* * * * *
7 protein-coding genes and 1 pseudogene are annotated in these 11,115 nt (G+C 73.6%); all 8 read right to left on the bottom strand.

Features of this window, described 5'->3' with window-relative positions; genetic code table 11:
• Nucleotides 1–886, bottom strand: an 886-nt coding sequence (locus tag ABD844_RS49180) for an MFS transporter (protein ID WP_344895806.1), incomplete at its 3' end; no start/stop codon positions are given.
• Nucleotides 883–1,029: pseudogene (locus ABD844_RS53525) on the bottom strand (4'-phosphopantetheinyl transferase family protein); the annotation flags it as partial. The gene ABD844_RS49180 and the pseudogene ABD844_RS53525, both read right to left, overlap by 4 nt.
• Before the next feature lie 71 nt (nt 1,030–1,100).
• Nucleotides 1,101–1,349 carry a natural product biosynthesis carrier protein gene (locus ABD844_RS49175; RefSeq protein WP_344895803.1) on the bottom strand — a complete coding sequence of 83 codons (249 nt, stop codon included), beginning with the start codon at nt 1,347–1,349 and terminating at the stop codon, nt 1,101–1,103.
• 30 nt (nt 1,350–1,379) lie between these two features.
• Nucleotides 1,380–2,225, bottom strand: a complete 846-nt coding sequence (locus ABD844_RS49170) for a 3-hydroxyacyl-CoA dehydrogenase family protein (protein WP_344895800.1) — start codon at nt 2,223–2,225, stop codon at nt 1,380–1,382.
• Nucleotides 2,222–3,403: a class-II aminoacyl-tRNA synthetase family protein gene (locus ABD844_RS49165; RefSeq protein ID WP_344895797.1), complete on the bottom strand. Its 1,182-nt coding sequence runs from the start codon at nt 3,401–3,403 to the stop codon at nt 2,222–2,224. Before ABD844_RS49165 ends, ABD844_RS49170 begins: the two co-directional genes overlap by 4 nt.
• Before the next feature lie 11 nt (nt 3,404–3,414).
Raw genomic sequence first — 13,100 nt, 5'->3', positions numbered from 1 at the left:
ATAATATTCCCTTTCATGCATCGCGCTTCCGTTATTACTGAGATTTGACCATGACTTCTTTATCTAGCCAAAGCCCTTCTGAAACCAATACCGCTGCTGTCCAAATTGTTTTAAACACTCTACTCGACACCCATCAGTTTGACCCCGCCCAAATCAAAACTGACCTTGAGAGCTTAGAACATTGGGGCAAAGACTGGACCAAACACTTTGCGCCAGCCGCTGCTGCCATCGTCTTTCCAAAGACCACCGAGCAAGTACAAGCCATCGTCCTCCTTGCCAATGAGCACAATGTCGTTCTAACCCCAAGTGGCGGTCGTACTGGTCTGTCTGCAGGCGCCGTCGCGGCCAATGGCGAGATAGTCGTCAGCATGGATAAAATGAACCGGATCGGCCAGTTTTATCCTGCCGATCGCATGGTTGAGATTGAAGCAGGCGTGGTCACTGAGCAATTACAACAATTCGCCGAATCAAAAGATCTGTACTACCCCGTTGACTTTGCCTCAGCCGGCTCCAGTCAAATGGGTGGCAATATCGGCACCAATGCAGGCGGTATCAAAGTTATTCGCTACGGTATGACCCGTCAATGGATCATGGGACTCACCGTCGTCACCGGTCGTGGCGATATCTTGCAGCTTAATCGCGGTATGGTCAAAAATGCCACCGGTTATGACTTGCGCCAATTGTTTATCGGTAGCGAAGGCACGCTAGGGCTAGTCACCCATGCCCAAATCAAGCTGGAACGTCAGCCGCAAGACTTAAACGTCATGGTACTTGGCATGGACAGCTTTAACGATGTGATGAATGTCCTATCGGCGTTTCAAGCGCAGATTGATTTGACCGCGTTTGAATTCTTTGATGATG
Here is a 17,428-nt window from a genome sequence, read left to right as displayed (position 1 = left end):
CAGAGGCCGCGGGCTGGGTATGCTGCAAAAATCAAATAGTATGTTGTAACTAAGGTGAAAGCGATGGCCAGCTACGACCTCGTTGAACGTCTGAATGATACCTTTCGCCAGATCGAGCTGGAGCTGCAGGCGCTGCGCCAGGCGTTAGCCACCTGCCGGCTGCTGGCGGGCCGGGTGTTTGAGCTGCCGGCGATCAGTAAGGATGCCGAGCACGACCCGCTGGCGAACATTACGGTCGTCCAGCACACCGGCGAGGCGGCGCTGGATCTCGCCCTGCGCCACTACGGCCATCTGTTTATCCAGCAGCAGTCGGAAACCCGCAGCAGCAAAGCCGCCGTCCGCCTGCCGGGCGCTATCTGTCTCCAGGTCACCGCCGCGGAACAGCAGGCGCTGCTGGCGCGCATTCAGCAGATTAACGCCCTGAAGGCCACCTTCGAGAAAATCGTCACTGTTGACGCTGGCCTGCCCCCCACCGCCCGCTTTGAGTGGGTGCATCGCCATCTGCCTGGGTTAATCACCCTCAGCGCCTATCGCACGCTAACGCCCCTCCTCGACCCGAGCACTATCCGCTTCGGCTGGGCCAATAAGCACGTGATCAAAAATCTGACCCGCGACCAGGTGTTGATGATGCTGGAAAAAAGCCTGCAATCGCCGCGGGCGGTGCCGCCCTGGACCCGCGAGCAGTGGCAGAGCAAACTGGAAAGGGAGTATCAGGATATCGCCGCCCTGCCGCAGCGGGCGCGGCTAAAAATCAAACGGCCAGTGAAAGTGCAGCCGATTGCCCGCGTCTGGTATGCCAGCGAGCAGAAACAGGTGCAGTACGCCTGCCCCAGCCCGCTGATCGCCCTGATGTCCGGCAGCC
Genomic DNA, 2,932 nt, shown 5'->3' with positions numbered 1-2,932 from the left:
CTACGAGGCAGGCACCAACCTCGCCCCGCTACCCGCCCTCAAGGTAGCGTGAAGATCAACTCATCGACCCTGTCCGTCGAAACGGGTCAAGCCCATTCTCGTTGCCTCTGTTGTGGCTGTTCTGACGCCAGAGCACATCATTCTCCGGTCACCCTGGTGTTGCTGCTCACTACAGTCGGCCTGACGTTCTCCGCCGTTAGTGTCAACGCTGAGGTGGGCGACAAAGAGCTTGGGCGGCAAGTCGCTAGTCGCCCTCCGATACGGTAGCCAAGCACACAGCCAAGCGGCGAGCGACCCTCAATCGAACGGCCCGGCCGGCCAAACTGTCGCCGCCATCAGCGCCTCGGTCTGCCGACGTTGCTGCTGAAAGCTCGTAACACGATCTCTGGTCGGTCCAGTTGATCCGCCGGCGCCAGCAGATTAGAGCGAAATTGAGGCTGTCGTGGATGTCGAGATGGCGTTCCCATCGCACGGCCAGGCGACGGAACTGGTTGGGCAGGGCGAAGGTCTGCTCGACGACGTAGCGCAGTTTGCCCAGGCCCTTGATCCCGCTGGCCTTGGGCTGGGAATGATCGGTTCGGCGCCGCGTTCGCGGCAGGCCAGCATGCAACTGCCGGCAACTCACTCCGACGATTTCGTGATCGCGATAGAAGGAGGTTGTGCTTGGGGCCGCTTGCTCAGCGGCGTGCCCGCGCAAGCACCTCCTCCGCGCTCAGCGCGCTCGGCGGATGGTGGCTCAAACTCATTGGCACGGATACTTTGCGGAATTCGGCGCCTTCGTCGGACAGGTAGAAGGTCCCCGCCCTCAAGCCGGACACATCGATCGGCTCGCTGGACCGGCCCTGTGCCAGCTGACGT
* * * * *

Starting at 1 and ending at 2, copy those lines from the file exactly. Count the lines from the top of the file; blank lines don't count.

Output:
7 protein-coding genes and 1 pseudogene are annotated in these 11,115 nt (G+C 73.6%); all 8 read right to left on the bottom strand.

Features of this window, described 5'->3' with window-relative positions; genetic code table 11: